When it comes to precision agriculture, technology is often front of mind. But when planting or selecting cover crops to graze, tech often goes out the window for growers over word of mouth.

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Journal photo by Kylene Scott.

Jaymelynn Farney, associate professor at Kansas State University, said during the Feed and Forage sector of the 2021 Kansas Ag Summit that there are quite a few “really good tools out there” to help make cover crop planting decisions, especially if grazing livestock is in the cards.

“One of them that I like to use a lot is the Midwest Cover Crop Council decision tool,” she said.

At https://mccc.msu.edu/covercroptool/ a user can pick their state, county, goals and objectives. Farney said, for example, if a cattle producer is going to plant a grain crop and graze it, this tool can help determine the best cover crop choice. The tool will populate a list of plants that experts have said would meet given objectives.

“But then you still need to go and visit with your local people,” she said.

Farney said it does depend on the area and what species are grazing on what crops to get the maximum benefit.

Producer perspective

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Journal photo by Kylene Scott.

During the sector Farney spoke with CJ Blew and Greg Goering to see how they are best utilizing their cropland acres by converting them to forage grazing for their cowherds.

Reno and Barber County producer Blew said for his operation he converted a number of acres from growing grain to more of a forage system because economically it made sense.

“Even today with $7 corn it might make you think twice about growing forages and running it through cattle,” Blew said. “But at the same time, historically, where we've been in terms of just the net margin—the cows were a better option.”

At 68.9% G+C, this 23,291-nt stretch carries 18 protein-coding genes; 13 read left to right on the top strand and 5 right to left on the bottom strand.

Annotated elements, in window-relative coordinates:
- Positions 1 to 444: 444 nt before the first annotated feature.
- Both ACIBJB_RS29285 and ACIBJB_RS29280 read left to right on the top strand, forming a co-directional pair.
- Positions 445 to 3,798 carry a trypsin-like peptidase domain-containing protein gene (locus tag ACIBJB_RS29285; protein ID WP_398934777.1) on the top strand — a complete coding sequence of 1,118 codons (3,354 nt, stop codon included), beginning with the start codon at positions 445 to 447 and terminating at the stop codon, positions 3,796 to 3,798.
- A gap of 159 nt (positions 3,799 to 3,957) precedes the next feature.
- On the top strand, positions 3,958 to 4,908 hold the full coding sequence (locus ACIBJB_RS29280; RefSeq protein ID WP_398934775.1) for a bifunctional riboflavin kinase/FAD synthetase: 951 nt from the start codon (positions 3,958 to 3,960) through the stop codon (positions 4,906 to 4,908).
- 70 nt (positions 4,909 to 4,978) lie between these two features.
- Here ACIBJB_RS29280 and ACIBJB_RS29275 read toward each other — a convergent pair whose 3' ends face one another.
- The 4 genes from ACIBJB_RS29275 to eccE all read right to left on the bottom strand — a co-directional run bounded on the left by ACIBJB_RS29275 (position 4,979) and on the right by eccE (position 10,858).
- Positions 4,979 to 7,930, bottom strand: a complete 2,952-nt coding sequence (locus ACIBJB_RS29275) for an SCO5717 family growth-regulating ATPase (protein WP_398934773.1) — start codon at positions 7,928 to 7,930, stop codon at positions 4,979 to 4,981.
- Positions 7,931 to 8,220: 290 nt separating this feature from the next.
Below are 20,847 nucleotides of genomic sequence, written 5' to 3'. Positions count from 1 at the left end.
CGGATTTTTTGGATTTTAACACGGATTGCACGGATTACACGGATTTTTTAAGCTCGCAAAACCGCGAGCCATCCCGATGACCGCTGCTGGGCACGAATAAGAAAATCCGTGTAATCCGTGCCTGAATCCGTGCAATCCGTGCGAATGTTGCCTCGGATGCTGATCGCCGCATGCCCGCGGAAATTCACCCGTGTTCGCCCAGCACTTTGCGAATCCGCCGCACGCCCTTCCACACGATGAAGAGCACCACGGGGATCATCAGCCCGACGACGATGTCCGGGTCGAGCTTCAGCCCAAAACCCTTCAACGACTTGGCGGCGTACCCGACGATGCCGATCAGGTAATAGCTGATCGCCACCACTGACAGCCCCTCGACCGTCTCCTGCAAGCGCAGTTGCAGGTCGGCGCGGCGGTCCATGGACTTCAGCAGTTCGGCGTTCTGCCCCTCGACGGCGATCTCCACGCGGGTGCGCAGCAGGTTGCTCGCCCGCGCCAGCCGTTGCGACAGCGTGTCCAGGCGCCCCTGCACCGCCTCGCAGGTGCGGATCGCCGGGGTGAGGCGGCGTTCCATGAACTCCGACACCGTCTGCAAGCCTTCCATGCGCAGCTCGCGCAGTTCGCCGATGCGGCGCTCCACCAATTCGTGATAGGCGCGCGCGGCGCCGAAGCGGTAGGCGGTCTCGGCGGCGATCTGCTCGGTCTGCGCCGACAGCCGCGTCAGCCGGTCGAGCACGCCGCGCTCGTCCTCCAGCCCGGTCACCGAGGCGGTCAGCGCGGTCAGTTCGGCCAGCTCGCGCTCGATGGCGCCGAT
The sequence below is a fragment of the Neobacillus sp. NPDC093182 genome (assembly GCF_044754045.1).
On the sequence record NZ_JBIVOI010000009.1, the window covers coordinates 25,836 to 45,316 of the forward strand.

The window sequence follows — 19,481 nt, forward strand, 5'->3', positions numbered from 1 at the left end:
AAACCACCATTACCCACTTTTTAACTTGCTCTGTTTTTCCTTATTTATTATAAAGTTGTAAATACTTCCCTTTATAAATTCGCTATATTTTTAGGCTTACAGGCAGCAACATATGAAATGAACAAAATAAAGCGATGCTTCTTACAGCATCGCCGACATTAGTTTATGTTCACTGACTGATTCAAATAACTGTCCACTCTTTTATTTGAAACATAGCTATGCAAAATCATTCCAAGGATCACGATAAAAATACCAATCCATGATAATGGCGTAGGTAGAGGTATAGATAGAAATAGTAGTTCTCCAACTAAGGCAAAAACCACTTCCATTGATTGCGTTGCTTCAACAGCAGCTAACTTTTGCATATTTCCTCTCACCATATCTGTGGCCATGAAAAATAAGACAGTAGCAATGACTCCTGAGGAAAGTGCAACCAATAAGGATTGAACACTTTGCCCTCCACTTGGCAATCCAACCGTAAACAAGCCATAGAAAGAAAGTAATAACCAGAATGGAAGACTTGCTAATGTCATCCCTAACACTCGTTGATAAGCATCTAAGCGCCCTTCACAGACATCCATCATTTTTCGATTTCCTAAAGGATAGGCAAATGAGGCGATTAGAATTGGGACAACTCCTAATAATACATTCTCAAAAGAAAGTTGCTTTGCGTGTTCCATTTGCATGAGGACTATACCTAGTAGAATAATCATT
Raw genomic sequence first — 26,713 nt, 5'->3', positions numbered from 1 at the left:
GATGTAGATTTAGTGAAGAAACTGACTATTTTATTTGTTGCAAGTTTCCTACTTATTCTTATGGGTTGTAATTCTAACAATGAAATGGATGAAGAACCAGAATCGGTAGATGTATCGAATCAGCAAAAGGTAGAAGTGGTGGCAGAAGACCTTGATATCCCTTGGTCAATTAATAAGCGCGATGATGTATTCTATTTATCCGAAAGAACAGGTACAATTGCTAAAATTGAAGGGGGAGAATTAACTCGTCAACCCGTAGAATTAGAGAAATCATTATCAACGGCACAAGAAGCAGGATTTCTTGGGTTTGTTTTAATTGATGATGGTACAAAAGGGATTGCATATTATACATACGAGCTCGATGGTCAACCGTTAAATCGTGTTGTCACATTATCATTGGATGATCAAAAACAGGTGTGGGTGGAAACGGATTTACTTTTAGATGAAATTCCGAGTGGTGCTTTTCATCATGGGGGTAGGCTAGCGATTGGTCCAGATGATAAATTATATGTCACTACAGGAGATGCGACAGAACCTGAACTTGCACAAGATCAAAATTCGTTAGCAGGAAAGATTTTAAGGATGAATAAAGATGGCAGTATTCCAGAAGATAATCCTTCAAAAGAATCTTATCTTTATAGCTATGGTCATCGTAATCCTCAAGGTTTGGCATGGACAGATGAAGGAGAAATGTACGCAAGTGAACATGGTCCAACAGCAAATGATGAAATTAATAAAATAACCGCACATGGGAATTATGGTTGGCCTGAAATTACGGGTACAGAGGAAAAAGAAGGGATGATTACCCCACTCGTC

Blew and his brother, Russell, have had a partnership in recent years as a commercial cow-calf operation and “all along we were hell bent on being farmers too,” he said.

“It was an easy switch for us because we were already in the cattle business,” he said. “Along with that, I think all the ancillary benefits that we've seen from that have been good as well, but for us it was just a side benefit but if you look at the environmental impact that we've had.”

He’s seen an impact on the work they’ve been doing to improve their lands by taking grain crops out and grazing them.

“We've been able to essentially remove all but a little bit of nitrogen,” he said. “We've removed herbicides, we've taken phosphorus and potassium out of the equation.”

Those aren’t necessarily bad things, but when it comes to their environmental footprint, by switching to cattle it has become a win-win.

“The initial decision to do it was simply economics, and we were looking at how to make money with the land base we had,” he said. “We had already done quite a bit of cover crops.”

The Blews had transitioned from conventional till to no-till in the late 1990s and early 2000s, later implementing cover crops during that period of time. Eventually they wound up doing every thing they could to make the grain crops pay. It wasn’t working though.

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Journal photo by Kylene Scott.

“But at some point the economics were to the point where it makes sense for us to run cattle on these crop acres,” he said. “We do everything from annual forages, where we stockpile the same summer annual forage blend that we have—there's legumes and grasses, both in there.”

They take advantage of strip grazing through the fall and winter months, as well as having some winter cereals that grow in a blend with legumes. He also harvests some forage for feed.

“Then we have perennial grasses and we have irrigated bermuda,” Blew said. “We have irrigated cool season perennial grass plants and then we also are doing some cool season grass on dryland as well.”

For Blew it’s been an interesting journey and he believes anyone who grows cover crops, if they’ve done the same thing twice “they’re probably doing something wrong anyway.” It’s a fine line between tweaking the line up and getting it wrong or right.

“What we like about the cool season perennial grasses, No. 1, we don't have to go plant it,” he said. “But it also just widens out our window. We've got a longer period of grain growing forage at that point.”

When making the transition from cropland to grazing, he thought long and hard about the benefits of his different pieces of property.